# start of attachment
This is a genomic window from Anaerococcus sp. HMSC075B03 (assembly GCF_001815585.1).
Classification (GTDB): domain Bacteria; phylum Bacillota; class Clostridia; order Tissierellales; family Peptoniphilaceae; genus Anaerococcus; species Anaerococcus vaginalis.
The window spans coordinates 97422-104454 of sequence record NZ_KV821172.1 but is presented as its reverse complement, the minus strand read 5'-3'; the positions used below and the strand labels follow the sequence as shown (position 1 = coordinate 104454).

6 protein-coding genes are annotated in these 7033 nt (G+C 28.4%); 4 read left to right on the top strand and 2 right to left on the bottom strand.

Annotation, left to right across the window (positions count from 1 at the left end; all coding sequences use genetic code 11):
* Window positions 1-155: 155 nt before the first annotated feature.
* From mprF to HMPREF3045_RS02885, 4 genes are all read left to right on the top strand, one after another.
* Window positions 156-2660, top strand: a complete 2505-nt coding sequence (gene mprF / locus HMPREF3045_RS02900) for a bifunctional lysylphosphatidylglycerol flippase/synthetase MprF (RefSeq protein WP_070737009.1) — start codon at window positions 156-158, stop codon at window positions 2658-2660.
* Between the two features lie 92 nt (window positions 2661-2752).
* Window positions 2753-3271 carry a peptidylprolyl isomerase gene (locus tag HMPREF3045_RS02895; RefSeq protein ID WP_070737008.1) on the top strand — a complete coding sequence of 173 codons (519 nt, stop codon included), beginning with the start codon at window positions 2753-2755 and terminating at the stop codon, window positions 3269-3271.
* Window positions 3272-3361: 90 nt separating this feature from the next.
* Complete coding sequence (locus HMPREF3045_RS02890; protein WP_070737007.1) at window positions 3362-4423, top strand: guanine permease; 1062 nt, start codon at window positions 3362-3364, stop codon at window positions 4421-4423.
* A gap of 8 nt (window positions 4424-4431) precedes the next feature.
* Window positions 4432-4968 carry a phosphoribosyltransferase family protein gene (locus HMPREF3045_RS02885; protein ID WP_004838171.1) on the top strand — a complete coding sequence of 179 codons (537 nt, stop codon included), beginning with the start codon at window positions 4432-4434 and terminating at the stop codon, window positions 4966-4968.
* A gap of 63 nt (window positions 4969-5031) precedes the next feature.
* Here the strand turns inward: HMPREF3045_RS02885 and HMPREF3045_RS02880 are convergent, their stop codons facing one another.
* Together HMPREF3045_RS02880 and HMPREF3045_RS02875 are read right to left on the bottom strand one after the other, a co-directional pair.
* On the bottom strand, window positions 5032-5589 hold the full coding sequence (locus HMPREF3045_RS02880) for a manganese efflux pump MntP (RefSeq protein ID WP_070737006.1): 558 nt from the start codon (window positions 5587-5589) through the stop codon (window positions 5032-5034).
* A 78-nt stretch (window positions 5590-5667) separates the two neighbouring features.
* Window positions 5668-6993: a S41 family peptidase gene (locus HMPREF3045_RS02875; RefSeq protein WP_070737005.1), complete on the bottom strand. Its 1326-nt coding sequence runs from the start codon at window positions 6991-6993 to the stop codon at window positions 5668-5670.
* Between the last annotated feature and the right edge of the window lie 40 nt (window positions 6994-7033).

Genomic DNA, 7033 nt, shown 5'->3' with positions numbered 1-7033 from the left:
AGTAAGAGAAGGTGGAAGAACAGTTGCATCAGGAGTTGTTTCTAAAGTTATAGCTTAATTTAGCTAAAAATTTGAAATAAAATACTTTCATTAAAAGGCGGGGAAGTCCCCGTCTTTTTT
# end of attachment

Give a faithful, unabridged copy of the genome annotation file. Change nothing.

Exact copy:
This is a genomic window from Anaerococcus sp. HMSC075B03 (assembly GCF_001815585.1).
Classification (GTDB): domain Bacteria; phylum Bacillota; class Clostridia; order Tissierellales; family Peptoniphilaceae; genus Anaerococcus; species Anaerococcus vaginalis.
The window spans coordinates 97422-104454 of sequence record NZ_KV821172.1 but is presented as its reverse complement, the minus strand read 5'-3'; the positions used below and the strand labels follow the sequence as shown (position 1 = coordinate 104454).

6 protein-coding genes are annotated in these 7033 nt (G+C 28.4%); 4 read left to right on the top strand and 2 right to left on the bottom strand.

Annotation, left to right across the window (positions count from 1 at the left end; all coding sequences use genetic code 11):
* Window positions 1-155: 155 nt before the first annotated feature.
* From mprF to HMPREF3045_RS02885, 4 genes are all read left to right on the top strand, one after another.
* Window positions 156-2660, top strand: a complete 2505-nt coding sequence (gene mprF / locus HMPREF3045_RS02900) for a bifunctional lysylphosphatidylglycerol flippase/synthetase MprF (RefSeq protein WP_070737009.1) — start codon at window positions 156-158, stop codon at window positions 2658-2660.
* Between the two features lie 92 nt (window positions 2661-2752).
* Window positions 2753-3271 carry a peptidylprolyl isomerase gene (locus tag HMPREF3045_RS02895; RefSeq protein ID WP_070737008.1) on the top strand — a complete coding sequence of 173 codons (519 nt, stop codon included), beginning with the start codon at window positions 2753-2755 and terminating at the stop codon, window positions 3269-3271.
* Window positions 3272-3361: 90 nt separating this feature from the next.
* Complete coding sequence (locus HMPREF3045_RS02890; protein WP_070737007.1) at window positions 3362-4423, top strand: guanine permease; 1062 nt, start codon at window positions 3362-3364, stop codon at window positions 4421-4423.
* A gap of 8 nt (window positions 4424-4431) precedes the next feature.
* Window positions 4432-4968 carry a phosphoribosyltransferase family protein gene (locus HMPREF3045_RS02885; protein ID WP_004838171.1) on the top strand — a complete coding sequence of 179 codons (537 nt, stop codon included), beginning with the start codon at window positions 4432-4434 and terminating at the stop codon, window positions 4966-4968.
* A gap of 63 nt (window positions 4969-5031) precedes the next feature.
* Here the strand turns inward: HMPREF3045_RS02885 and HMPREF3045_RS02880 are convergent, their stop codons facing one another.
* Together HMPREF3045_RS02880 and HMPREF3045_RS02875 are read right to left on the bottom strand one after the other, a co-directional pair.
* On the bottom strand, window positions 5032-5589 hold the full coding sequence (locus HMPREF3045_RS02880) for a manganese efflux pump MntP (RefSeq protein ID WP_070737006.1): 558 nt from the start codon (window positions 5587-5589) through the stop codon (window positions 5032-5034).
* A 78-nt stretch (window positions 5590-5667) separates the two neighbouring features.
* Window positions 5668-6993: a S41 family peptidase gene (locus HMPREF3045_RS02875; RefSeq protein WP_070737005.1), complete on the bottom strand. Its 1326-nt coding sequence runs from the start codon at window positions 6991-6993 to the stop codon at window positions 5668-5670.
* Between the last annotated feature and the right edge of the window lie 40 nt (window positions 6994-7033).

Genomic DNA, 7033 nt, shown 5'->3' with positions numbered 1-7033 from the left:
AGTAAGAGAAGGTGGAAGAACAGTTGCATCAGGAGTTGTTTCTAAAGTTATAGCTTAATTTAGCTAAAAATTTGAAATAAAATACTTTCATTAAAAGGCGGGGAAGTCCCCGTCTTTTTT